SAATHII has supported cultural performances to sensitize the public on the plight of people living with HIV/AIDS. Other activities such as the Pride Week and annual gay film festivals have also raised public awareness of the discrimination experienced by sexual minorities. The organization has been a champion for the rights of segments of the society impacted by HIV/AIDS, such as women and children, intravenous drug users, and men who have sex with men (MSM), a broad label which includes a variety of male sexual encounters, not limited to those of self-identified gay men.

Indeed, one of the most important byproducts of the HIV/AIDS campaign has been the gradual societal acknowledgement of the existence of sexual minorities in India. Until recently, the Indian news media tended to portray gay and lesbian movements as restricted to small urban groups which were products of Western influence, assuming that heterosexuality was the dominant sexual norm and practice in Indian society. However, the spread of the HIV/AIDS infection and results of several surveys have unquestionably revealed that along with heterosexual relations, homosexual and bisexual practices are commonly found in both rural as well as urban contexts, and among the poor, low and middle income strata, as well as the Westernized elite.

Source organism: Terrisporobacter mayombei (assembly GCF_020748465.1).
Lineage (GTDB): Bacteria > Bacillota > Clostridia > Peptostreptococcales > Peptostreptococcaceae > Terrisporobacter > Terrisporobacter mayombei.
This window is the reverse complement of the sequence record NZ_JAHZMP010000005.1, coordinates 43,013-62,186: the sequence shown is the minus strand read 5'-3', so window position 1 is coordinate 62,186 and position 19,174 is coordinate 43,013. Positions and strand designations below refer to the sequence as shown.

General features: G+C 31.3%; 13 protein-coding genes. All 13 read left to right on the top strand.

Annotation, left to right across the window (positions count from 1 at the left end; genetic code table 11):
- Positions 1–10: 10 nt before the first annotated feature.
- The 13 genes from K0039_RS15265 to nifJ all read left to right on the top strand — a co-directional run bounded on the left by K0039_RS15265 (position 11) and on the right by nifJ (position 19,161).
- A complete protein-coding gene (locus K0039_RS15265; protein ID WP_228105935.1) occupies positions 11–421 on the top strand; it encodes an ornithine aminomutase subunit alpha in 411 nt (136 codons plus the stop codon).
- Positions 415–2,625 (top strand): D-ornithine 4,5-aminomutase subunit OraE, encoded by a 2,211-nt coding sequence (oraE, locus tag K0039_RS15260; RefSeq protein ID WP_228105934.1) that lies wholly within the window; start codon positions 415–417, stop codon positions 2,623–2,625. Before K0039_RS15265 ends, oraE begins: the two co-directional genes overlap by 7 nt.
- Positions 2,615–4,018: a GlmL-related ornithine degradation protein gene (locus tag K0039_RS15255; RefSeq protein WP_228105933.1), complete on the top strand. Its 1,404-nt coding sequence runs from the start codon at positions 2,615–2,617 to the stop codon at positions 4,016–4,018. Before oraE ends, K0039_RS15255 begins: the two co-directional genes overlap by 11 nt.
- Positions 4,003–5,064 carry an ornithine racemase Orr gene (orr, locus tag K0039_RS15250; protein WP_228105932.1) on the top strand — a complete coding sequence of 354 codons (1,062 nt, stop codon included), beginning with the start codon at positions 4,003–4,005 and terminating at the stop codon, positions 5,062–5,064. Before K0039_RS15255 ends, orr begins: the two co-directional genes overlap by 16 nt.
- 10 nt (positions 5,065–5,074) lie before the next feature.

When HIV/AIDS first became a public concern in India, the official response was to identify and target 'high risk groups' for intervention such as prostitutes, intravenous drug users, truck drivers. However, this strategy has now proved to be inadequate in preventing the spread of the HIV infection because it did not deal with the broad range of Indian male sexual behavior, which would encompass extramarital sex, homosexual relations, as well as bisexual exchanges (men who are married but also have male partners).